In the early years of the Iraq War, female veterans slowly trickled in. They, too, were thrust into the general patient pool. Sometimes we had fifty-seven male residents and three females on the same floor. Of course, the women complained that they were “hit on.” And they were scared—because their doors had no locks. The open-door policy had been in place for decades, to ensure staff access to all rooms in case of emergency.
I was asked to teach self-defense to the volunteers who worked at a local community Center. Fights were common between overburdened migrants and refugees and a few women voiced concerns for their safety. After a while, I began to teach self-defense to women in the refugee camp too. The night before my first class, I wondered, would I be doing more harm than good by teaching Muslim women how to kick ass?
As the nation absorbs gripping accounts from lawmakers who sheltered within the U.S. Capitol during the riot, and from the Capitol Police—a lingering trauma remains. If there is a redemptive dimension to this tragedy, it may be that it has brought home the city’s significance in our collective American story.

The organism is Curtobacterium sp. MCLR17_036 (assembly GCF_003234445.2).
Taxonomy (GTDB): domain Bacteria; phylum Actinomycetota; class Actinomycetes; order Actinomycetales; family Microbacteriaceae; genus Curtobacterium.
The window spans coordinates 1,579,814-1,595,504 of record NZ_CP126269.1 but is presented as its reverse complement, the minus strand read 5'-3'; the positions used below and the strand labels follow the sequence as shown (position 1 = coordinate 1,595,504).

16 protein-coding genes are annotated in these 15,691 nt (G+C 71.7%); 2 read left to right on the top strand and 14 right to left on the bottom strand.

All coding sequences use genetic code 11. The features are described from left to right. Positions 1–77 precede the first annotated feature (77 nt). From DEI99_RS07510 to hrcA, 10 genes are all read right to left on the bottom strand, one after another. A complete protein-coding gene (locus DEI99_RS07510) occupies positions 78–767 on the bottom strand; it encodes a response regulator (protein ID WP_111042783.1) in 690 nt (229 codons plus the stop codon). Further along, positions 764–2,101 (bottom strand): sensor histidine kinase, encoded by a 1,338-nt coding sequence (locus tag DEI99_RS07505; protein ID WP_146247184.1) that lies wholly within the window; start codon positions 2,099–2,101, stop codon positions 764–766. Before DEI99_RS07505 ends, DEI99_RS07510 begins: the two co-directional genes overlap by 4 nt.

My mother organized support for people forcibly removed from towns where they had lived for generations, and sent to the wilderness of the veld. This was occurring regularly as White areas were “cleansed” of Blacks. And she offered daily, practical help to a constant stream of Black South Africans caught up in the bureaucratic nightmare of dispossession.
You know, your great grandmother was a slave.” A week ago my mother shared this piece of our family history. Old Yaya, was one of the millions of Armenians who were either sold into slavery, beaten or starved to death during the ethnic cleansing program of the Ottoman Empire.
Slowly, the story our lives emerged. We’d each left home at a young age to escape convention—she left a village in Sweden for a Greek adventure, and I left a small southern town to pursue my writing in New York. Now here we were two independent women in their 70s, wondering about our final acts.
When Daniel Burnham, Cass Gilbert, Daniel Chester French, and their fellow commissioners chose Henry Bacon’s Greek temple design for the Lincoln Memorial in 1913, the Chicago chapter of the American Institute of Architects, led by an associate a Frank Lloyd Wright, threw a fit.